The EU is now drafting its post-2020 budget with a proposal expected in May 2018. The annual €10-14 billion gap that will be left as a result of the UK’s departure from the EU has triggered debate on alternative sources of revenue for the EU budget.
Taxing climate-intensive transport would encourage smarter transport behaviour and accelerate the uptake of cleaner technologies. The potential revenue from such taxation is just over €50 billion per year – and of that €38 billion could potentially come from the aviation sector. A small part of these revenues could be used as EU own resources – where it should be earmarked for climate spending. But the bulk would become available to member states to reduce labour taxes or other economically harmful taxes.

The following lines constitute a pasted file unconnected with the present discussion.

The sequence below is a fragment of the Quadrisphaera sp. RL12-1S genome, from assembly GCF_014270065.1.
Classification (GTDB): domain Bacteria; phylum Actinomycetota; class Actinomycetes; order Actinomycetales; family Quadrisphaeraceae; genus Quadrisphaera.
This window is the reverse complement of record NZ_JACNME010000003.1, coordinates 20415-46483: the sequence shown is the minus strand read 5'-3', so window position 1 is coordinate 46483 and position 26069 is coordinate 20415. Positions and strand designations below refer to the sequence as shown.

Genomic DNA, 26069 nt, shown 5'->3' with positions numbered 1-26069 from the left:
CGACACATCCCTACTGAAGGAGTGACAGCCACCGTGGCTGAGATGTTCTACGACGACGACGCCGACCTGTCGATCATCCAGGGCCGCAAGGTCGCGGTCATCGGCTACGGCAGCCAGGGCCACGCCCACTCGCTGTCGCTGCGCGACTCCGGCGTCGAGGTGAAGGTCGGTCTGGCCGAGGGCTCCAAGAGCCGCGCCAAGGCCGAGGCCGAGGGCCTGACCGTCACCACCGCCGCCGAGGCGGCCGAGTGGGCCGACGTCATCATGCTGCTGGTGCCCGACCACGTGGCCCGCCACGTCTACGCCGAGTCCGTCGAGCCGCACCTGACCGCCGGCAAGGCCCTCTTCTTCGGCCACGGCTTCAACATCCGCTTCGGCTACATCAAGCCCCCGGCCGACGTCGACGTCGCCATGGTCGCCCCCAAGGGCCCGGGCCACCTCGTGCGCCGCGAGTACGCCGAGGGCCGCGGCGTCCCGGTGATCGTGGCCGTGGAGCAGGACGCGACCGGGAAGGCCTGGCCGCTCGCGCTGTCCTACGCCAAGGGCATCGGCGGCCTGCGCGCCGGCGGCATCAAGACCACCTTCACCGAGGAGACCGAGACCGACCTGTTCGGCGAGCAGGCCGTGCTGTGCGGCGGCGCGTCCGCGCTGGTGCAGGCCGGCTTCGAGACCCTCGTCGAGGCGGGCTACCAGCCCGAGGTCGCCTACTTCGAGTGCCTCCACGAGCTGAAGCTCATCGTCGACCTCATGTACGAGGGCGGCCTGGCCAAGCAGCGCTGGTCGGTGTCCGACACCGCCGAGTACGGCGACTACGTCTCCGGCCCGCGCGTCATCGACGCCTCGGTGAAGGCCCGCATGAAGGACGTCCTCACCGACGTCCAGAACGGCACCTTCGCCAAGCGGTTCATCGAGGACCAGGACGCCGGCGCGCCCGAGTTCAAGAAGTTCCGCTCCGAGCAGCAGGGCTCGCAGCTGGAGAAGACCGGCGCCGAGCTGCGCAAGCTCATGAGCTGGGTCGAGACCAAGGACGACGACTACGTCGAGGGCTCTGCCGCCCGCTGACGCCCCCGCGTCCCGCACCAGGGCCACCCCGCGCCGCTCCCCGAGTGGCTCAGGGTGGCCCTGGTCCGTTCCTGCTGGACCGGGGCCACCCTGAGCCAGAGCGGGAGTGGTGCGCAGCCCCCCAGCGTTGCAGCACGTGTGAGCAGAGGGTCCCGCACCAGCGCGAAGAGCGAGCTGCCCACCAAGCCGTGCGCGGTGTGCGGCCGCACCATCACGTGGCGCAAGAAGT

T&E estimates that taxing aviation fuel for domestic and intra-EU flights at the EU mimimum rate of 33 cents/litre set by the Energy Tax Directive could generate about €9.5 billion in additional revenues each year. Abolishing the exemptions and applying a 15% VAT to all passenger transport could generate a further €17 billion while a common ticket tax on EU departures could generate around €11 billion – or more. Ticket taxes are widely levied around the world.